23 July 2020
South Africa recorded its highest official number of Covid-19 deaths yet on Wednesday – 572. Of these, 400 were from the Eastern Cape. The health department counts a total of just under 6,000 Covid-19 deaths so far, 1,345 of these from the Eastern Cape.
But these are grim underestimates as the latest weekly Medical Research Council (MRC) mortality report shows. Depending on the methodology used there could be as many 17,000 excess natural deaths between 6 May and 14 July. (Unnatural deaths are homicides, accidents and suicides, the total of which has fallen dramatically since lockdown.) Most of the excess deaths are Covid-19, though it’s currently impossible to say precisely how many.
“Deaths from natural causes in the City of Cape Town (3,341), Johannesburg (1,863), Ekurhuleni (1,402), Nelson Mandela Bay (1,027), Buffalo City (658) and City of Tshwane (607) metros continued increasing in the week up to 14 July 2020,” says the MRC report.
But the two Eastern Cape cities have the smallest populations of the above six and when this is accounted for they have the highest excess death rates.
And yet in Uitenhage, part of Nelson Mandela Bay, you will find a shop that blatantly disregards the most important measures for controlling the spread of the virus: physical distancing and face masks.
Customers are urged to come in without any sanitisers. The shop owner and staff don’t wear masks and don’t respect physical distancing. A banner claims Covid-19 is a “fake pandemic”. And the shop owner, Armand du Preez, promotes conspiracy theories about the epidemic on Furnworld’s website.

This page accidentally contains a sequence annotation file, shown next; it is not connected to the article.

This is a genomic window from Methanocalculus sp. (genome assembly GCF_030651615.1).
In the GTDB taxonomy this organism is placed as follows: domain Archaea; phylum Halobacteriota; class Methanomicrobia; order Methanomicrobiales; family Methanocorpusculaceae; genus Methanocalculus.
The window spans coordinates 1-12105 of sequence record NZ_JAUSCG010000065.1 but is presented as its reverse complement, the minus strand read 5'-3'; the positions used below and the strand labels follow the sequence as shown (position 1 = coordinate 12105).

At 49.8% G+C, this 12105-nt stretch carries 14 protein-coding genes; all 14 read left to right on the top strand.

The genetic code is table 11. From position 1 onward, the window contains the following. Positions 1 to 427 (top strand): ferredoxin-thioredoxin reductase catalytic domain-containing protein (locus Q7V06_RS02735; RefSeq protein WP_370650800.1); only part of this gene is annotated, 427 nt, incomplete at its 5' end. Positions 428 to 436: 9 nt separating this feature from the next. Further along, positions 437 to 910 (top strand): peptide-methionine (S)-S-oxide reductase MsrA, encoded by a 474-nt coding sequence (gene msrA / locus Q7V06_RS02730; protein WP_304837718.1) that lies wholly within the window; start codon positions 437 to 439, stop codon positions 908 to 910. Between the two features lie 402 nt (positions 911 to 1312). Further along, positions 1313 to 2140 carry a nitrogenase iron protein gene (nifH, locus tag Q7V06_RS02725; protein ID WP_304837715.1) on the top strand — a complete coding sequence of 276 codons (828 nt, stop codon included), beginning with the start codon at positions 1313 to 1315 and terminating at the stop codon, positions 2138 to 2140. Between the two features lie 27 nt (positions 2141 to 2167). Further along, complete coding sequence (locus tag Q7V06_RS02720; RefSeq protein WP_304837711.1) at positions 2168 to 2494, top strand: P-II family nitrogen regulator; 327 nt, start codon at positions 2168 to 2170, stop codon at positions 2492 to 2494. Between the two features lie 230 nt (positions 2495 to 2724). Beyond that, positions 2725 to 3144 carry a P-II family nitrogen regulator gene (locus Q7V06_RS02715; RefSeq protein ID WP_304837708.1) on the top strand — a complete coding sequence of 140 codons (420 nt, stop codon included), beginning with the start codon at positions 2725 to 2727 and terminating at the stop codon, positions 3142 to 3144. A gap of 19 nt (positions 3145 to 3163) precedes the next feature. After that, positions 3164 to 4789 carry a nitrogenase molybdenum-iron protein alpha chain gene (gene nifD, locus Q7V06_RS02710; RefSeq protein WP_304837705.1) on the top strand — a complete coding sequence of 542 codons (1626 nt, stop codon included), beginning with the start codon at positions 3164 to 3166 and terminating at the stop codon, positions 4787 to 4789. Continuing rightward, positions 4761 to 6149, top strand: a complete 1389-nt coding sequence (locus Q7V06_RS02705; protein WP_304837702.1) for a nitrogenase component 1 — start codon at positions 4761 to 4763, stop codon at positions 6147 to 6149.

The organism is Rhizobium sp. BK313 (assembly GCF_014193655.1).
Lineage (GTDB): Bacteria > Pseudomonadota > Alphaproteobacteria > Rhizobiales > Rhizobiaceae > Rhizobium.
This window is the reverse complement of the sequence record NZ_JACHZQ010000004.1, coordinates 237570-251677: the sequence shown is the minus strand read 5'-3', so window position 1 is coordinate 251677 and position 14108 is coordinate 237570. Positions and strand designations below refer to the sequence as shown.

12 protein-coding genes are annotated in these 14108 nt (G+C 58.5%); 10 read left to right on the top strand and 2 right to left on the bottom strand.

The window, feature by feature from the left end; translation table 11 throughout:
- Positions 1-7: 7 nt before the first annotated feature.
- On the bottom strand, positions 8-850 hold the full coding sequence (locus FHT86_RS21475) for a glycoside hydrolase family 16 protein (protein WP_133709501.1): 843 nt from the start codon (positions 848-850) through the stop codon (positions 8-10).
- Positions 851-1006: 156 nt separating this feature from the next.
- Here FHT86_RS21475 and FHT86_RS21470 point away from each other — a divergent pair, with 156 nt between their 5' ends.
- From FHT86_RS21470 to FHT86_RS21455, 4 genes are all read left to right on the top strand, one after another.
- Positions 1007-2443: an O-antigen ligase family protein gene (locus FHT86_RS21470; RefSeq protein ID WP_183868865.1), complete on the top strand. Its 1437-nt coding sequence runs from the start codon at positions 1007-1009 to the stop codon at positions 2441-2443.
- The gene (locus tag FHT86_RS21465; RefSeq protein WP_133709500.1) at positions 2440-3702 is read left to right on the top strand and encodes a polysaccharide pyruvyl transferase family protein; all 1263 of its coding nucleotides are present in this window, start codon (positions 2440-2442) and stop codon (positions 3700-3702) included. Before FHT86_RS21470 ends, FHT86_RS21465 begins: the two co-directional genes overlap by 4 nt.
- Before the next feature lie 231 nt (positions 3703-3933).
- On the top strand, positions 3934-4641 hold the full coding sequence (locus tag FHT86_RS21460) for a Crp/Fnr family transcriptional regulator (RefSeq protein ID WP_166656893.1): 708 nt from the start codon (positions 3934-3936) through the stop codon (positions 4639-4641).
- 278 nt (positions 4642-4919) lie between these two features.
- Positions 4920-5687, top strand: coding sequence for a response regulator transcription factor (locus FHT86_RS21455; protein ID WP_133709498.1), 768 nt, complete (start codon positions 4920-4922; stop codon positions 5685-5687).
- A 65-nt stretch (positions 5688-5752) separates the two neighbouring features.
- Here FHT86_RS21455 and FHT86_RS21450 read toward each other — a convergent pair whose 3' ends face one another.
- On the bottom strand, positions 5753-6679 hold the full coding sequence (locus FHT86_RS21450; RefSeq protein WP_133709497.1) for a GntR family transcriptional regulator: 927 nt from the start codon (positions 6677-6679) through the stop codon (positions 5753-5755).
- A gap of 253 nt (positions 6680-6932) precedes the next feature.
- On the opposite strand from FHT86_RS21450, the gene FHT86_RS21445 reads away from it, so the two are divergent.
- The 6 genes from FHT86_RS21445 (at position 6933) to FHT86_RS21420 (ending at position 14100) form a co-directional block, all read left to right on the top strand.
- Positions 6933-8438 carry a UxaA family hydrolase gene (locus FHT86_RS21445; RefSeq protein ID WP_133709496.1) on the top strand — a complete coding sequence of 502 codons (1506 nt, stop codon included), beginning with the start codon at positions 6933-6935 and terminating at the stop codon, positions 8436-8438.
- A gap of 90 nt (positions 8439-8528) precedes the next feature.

Furnworld was established 21 years ago. The store sells furniture, beds, TVs and tables.
Du Preez claims, falsely: “Sanitizing five or ten times a day is killing our skin.”
His views on masks are no less pseudo-scientific: “We are saying masks are sucking back the bad gas that we breathe out of our bodies every day. We don’t wear masks either.”
He disputes the Covid-19 death count even though he has no known expertise in epidemiology. “I am not saying there is no such thing as a Coronavirus: I am saying it’s there as a mild flu virus, and that is proven by many good doctors, physicians out there in Germany and America who are no fake doctors.”
But this is false. The World Health Organisation estimates that 290,000 to 650,000 die annually of seasonal flu. Note, this is an estimate, not confirmed deaths. In fewer than seven months, the worldwide confirmed Covid-19 death toll is already 630,000. The real death toll is much, much greater than that because many deaths of Covid-19 are never diagnosed and most countries do not have the capacity to accurately count their Covid-19 deaths. Moreover, this has happened despite the extraordinary global measures — lockdowns, masks, physical distancing — introduced to reduce Covid-19 deaths. Without these measures, many millions would likely have already died of the disease.
Yet Du Preez claims: “There are big pestilences (in the Book of Revelations) that are coming, instead of Covid-19 which is a fake pandemic used to prepare for a cashless society.”
“We have never closed our store even when Covid-19 started,” he brags.
His colleague, Victoria Bassey, says she greets people, shakes their hands, with or without masks and that she does not wear face masks to protect herself against Covid-19 pandemic.
Police spokesperson Colonel Priscilla Naidu said the Department of Labour opened a case during May 2020 after an inspection was conducted at Furnworld in terms of the Disaster Management Act. Naidu said it had been handed over to the Uitenhage state prosecutor for a decision.
Some of government’s disaster regulations are questionable. The cigarette ban makes no sense. The alcohol ban is debatable as is the 9pm curfew.
But the regulations to wear masks in shops and to observe physical distancing are absolutely vital to reduce new Covid-19 cases and save lives.
It’s easy to dismiss Armand du Preez as a conspiracy theorist. That he certainly is. But he isn’t an outlier; many share his delusions. His dangerously wrong views are common. It’s important that they be debunked and condemned.